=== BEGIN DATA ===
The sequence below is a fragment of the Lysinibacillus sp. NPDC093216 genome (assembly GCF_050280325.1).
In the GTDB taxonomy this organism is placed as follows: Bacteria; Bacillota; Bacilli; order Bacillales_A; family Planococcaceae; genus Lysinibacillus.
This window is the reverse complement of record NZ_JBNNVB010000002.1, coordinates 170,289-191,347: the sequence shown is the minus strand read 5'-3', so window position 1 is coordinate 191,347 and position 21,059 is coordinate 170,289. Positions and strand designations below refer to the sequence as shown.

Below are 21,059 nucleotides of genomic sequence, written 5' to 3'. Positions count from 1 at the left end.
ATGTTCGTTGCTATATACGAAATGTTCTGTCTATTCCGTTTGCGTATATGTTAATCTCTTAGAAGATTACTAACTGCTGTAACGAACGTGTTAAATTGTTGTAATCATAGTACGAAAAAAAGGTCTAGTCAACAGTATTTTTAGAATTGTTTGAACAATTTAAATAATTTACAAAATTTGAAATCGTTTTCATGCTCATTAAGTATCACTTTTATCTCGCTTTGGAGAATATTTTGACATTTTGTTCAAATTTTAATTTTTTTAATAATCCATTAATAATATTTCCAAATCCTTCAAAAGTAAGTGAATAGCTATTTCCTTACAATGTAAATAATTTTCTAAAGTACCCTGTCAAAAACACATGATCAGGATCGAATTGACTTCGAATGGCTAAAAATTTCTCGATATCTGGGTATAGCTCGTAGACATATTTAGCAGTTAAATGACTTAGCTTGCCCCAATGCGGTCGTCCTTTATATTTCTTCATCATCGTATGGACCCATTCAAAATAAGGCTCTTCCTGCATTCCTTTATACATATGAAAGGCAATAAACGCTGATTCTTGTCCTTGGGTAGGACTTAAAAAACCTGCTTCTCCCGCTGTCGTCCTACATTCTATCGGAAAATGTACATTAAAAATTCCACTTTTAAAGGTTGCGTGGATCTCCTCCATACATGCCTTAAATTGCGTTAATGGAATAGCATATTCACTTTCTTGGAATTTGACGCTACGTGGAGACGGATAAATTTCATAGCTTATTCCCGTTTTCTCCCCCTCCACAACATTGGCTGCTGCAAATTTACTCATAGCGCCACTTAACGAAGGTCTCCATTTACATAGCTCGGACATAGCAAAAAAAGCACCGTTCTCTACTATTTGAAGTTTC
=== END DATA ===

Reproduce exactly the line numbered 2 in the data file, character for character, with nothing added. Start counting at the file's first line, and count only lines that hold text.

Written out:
In the GTDB taxonomy this organism is placed as follows: Bacteria; Bacillota; Bacilli; order Bacillales_A; family Planococcaceae; genus Lysinibacillus.